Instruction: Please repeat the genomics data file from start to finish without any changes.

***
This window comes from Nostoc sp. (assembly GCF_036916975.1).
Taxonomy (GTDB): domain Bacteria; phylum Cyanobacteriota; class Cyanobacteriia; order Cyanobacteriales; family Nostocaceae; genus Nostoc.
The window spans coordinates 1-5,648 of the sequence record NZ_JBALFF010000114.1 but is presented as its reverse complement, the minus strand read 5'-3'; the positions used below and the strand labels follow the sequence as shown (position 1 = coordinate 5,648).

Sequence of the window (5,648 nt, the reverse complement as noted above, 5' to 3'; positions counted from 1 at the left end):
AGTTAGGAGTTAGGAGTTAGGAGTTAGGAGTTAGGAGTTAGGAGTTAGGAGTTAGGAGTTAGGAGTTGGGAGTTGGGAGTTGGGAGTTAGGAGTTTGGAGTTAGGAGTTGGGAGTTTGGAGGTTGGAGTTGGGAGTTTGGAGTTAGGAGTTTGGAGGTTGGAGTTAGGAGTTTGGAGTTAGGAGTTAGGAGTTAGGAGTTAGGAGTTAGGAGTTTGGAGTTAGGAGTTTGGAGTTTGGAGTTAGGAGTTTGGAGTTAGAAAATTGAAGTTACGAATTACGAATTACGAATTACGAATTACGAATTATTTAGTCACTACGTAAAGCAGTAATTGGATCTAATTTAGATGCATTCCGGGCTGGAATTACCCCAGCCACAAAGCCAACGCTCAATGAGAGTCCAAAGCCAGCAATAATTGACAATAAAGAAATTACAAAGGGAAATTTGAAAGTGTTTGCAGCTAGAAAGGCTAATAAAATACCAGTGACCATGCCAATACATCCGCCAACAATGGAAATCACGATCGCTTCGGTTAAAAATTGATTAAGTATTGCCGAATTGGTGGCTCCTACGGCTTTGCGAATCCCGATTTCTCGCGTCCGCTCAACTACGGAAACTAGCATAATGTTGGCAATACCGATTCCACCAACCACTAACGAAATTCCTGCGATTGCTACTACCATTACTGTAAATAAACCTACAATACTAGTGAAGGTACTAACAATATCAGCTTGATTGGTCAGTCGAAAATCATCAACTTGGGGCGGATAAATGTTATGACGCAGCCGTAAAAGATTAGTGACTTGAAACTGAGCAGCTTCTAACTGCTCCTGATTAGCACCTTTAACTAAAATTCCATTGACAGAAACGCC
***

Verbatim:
This window comes from Nostoc sp. (assembly GCF_036916975.1).
Taxonomy (GTDB): domain Bacteria; phylum Cyanobacteriota; class Cyanobacteriia; order Cyanobacteriales; family Nostocaceae; genus Nostoc.
The window spans coordinates 1-5,648 of the sequence record NZ_JBALFF010000114.1 but is presented as its reverse complement, the minus strand read 5'-3'; the positions used below and the strand labels follow the sequence as shown (position 1 = coordinate 5,648).

Sequence of the window (5,648 nt, the reverse complement as noted above, 5' to 3'; positions counted from 1 at the left end):
AGTTAGGAGTTAGGAGTTAGGAGTTAGGAGTTAGGAGTTAGGAGTTAGGAGTTAGGAGTTAGGAGTTGGGAGTTGGGAGTTGGGAGTTAGGAGTTTGGAGTTAGGAGTTGGGAGTTTGGAGGTTGGAGTTGGGAGTTTGGAGTTAGGAGTTTGGAGGTTGGAGTTAGGAGTTTGGAGTTAGGAGTTAGGAGTTAGGAGTTAGGAGTTAGGAGTTTGGAGTTAGGAGTTTGGAGTTTGGAGTTAGGAGTTTGGAGTTAGAAAATTGAAGTTACGAATTACGAATTACGAATTACGAATTACGAATTATTTAGTCACTACGTAAAGCAGTAATTGGATCTAATTTAGATGCATTCCGGGCTGGAATTACCCCAGCCACAAAGCCAACGCTCAATGAGAGTCCAAAGCCAGCAATAATTGACAATAAAGAAATTACAAAGGGAAATTTGAAAGTGTTTGCAGCTAGAAAGGCTAATAAAATACCAGTGACCATGCCAATACATCCGCCAACAATGGAAATCACGATCGCTTCGGTTAAAAATTGATTAAGTATTGCCGAATTGGTGGCTCCTACGGCTTTGCGAATCCCGATTTCTCGCGTCCGCTCAACTACGGAAACTAGCATAATGTTGGCAATACCGATTCCACCAACCACTAACGAAATTCCTGCGATTGCTACTACCATTACTGTAAATAAACCTACAATACTAGTGAAGGTACTAACAATATCAGCTTGATTGGTCAGTCGAAAATCATCAACTTGGGGCGGATAAATGTTATGACGCAGCCGTAAAAGATTAGTGACTTGAAACTGAGCAGCTTCTAACTGCTCCTGATTAGCACCTTTAACTAAAATTCCATTGACAGAAACGCC